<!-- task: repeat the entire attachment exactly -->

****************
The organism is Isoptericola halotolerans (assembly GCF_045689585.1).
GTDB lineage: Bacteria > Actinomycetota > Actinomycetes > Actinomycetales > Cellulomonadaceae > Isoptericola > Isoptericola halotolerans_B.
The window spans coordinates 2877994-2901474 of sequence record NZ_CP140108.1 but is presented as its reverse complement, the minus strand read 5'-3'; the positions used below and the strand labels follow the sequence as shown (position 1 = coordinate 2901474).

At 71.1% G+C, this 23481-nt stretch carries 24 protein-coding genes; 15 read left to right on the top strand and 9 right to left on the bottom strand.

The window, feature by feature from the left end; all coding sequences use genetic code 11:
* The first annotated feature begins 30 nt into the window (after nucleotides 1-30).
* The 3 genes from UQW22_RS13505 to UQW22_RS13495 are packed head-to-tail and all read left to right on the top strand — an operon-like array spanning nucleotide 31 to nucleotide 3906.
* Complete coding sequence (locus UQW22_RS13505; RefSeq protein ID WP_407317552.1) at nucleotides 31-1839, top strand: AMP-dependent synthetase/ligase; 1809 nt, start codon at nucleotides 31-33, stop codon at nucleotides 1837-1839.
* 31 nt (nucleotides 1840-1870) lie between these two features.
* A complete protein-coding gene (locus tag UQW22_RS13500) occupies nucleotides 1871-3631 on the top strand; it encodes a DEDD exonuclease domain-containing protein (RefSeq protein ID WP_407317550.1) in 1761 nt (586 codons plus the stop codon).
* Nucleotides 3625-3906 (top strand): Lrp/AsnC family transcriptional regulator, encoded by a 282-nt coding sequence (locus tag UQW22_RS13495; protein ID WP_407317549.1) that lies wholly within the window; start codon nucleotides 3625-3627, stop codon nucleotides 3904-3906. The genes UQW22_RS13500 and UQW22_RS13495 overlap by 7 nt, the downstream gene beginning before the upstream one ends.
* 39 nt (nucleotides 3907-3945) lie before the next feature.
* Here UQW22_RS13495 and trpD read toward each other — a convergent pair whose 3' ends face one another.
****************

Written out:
The organism is Isoptericola halotolerans (assembly GCF_045689585.1).
GTDB lineage: Bacteria > Actinomycetota > Actinomycetes > Actinomycetales > Cellulomonadaceae > Isoptericola > Isoptericola halotolerans_B.
The window spans coordinates 2877994-2901474 of sequence record NZ_CP140108.1 but is presented as its reverse complement, the minus strand read 5'-3'; the positions used below and the strand labels follow the sequence as shown (position 1 = coordinate 2901474).

At 71.1% G+C, this 23481-nt stretch carries 24 protein-coding genes; 15 read left to right on the top strand and 9 right to left on the bottom strand.

The window, feature by feature from the left end; all coding sequences use genetic code 11:
* The first annotated feature begins 30 nt into the window (after nucleotides 1-30).
* The 3 genes from UQW22_RS13505 to UQW22_RS13495 are packed head-to-tail and all read left to right on the top strand — an operon-like array spanning nucleotide 31 to nucleotide 3906.
* Complete coding sequence (locus UQW22_RS13505; RefSeq protein ID WP_407317552.1) at nucleotides 31-1839, top strand: AMP-dependent synthetase/ligase; 1809 nt, start codon at nucleotides 31-33, stop codon at nucleotides 1837-1839.
* 31 nt (nucleotides 1840-1870) lie between these two features.
* A complete protein-coding gene (locus tag UQW22_RS13500) occupies nucleotides 1871-3631 on the top strand; it encodes a DEDD exonuclease domain-containing protein (RefSeq protein ID WP_407317550.1) in 1761 nt (586 codons plus the stop codon).
* Nucleotides 3625-3906 (top strand): Lrp/AsnC family transcriptional regulator, encoded by a 282-nt coding sequence (locus tag UQW22_RS13495; protein ID WP_407317549.1) that lies wholly within the window; start codon nucleotides 3625-3627, stop codon nucleotides 3904-3906. The genes UQW22_RS13500 and UQW22_RS13495 overlap by 7 nt, the downstream gene beginning before the upstream one ends.
* 39 nt (nucleotides 3907-3945) lie before the next feature.
* Here UQW22_RS13495 and trpD read toward each other — a convergent pair whose 3' ends face one another.